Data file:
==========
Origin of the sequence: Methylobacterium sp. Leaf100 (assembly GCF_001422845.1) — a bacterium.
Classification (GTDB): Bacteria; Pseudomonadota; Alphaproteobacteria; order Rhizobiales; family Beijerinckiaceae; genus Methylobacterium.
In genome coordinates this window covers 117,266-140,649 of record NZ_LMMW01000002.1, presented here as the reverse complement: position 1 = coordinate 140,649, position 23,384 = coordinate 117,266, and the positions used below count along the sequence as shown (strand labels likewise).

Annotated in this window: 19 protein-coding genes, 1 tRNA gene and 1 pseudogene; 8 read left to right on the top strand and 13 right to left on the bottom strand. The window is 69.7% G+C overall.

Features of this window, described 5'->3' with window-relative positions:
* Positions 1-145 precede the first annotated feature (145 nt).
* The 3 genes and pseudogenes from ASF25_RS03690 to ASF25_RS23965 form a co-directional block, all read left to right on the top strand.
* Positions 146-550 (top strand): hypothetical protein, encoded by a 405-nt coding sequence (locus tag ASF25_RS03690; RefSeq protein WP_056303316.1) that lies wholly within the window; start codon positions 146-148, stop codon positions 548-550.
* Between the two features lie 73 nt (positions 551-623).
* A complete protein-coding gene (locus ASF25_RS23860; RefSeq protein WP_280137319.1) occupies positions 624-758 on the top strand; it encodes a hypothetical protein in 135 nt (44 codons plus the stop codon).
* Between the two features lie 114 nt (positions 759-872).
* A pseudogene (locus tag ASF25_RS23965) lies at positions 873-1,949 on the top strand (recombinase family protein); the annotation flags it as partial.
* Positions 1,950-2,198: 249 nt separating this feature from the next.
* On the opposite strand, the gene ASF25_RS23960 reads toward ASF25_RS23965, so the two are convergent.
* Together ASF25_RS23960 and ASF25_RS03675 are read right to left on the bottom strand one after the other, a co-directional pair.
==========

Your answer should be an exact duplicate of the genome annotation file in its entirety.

Origin of the sequence: Methylobacterium sp. Leaf100 (assembly GCF_001422845.1) — a bacterium.
Classification (GTDB): Bacteria; Pseudomonadota; Alphaproteobacteria; order Rhizobiales; family Beijerinckiaceae; genus Methylobacterium.
In genome coordinates this window covers 117,266-140,649 of record NZ_LMMW01000002.1, presented here as the reverse complement: position 1 = coordinate 140,649, position 23,384 = coordinate 117,266, and the positions used below count along the sequence as shown (strand labels likewise).

Annotated in this window: 19 protein-coding genes, 1 tRNA gene and 1 pseudogene; 8 read left to right on the top strand and 13 right to left on the bottom strand. The window is 69.7% G+C overall.

Features of this window, described 5'->3' with window-relative positions:
* Positions 1-145 precede the first annotated feature (145 nt).
* The 3 genes and pseudogenes from ASF25_RS03690 to ASF25_RS23965 form a co-directional block, all read left to right on the top strand.
* Positions 146-550 (top strand): hypothetical protein, encoded by a 405-nt coding sequence (locus tag ASF25_RS03690; RefSeq protein WP_056303316.1) that lies wholly within the window; start codon positions 146-148, stop codon positions 548-550.
* Between the two features lie 73 nt (positions 551-623).
* A complete protein-coding gene (locus ASF25_RS23860; RefSeq protein WP_280137319.1) occupies positions 624-758 on the top strand; it encodes a hypothetical protein in 135 nt (44 codons plus the stop codon).
* Between the two features lie 114 nt (positions 759-872).
* A pseudogene (locus tag ASF25_RS23965) lies at positions 873-1,949 on the top strand (recombinase family protein); the annotation flags it as partial.
* Positions 1,950-2,198: 249 nt separating this feature from the next.
* On the opposite strand, the gene ASF25_RS23960 reads toward ASF25_RS23965, so the two are convergent.
* Together ASF25_RS23960 and ASF25_RS03675 are read right to left on the bottom strand one after the other, a co-directional pair.